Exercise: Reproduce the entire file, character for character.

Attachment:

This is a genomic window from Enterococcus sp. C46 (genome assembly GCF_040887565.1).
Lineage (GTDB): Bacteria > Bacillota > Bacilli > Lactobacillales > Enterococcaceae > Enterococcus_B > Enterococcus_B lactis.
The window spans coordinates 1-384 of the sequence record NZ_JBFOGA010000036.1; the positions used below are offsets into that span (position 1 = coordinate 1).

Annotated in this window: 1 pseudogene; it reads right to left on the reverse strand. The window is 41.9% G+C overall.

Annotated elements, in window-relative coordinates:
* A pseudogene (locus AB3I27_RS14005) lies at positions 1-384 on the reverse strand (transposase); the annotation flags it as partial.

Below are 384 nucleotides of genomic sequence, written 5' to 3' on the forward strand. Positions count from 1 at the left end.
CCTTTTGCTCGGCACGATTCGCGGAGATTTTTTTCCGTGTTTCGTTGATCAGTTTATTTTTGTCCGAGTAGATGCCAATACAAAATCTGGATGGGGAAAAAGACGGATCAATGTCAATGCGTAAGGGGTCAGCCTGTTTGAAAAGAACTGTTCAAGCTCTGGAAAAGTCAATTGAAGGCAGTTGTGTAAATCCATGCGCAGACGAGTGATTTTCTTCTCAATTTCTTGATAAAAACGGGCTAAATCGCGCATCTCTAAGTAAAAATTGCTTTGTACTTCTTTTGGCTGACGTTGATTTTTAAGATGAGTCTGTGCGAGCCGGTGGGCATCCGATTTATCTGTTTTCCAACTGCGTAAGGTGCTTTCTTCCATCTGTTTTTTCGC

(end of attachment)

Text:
This is a genomic window from Enterococcus sp. C46 (genome assembly GCF_040887565.1).
Lineage (GTDB): Bacteria > Bacillota > Bacilli > Lactobacillales > Enterococcaceae > Enterococcus_B > Enterococcus_B lactis.
The window spans coordinates 1-384 of the sequence record NZ_JBFOGA010000036.1; the positions used below are offsets into that span (position 1 = coordinate 1).

Annotated in this window: 1 pseudogene; it reads right to left on the reverse strand. The window is 41.9% G+C overall.

Annotated elements, in window-relative coordinates:
* A pseudogene (locus AB3I27_RS14005) lies at positions 1-384 on the reverse strand (transposase); the annotation flags it as partial.

Below are 384 nucleotides of genomic sequence, written 5' to 3' on the forward strand. Positions count from 1 at the left end.
CCTTTTGCTCGGCACGATTCGCGGAGATTTTTTTCCGTGTTTCGTTGATCAGTTTATTTTTGTCCGAGTAGATGCCAATACAAAATCTGGATGGGGAAAAAGACGGATCAATGTCAATGCGTAAGGGGTCAGCCTGTTTGAAAAGAACTGTTCAAGCTCTGGAAAAGTCAATTGAAGGCAGTTGTGTAAATCCATGCGCAGACGAGTGATTTTCTTCTCAATTTCTTGATAAAAACGGGCTAAATCGCGCATCTCTAAGTAAAAATTGCTTTGTACTTCTTTTGGCTGACGTTGATTTTTAAGATGAGTCTGTGCGAGCCGGTGGGCATCCGATTTATCTGTTTTCCAACTGCGTAAGGTGCTTTCTTCCATCTGTTTTTTCGC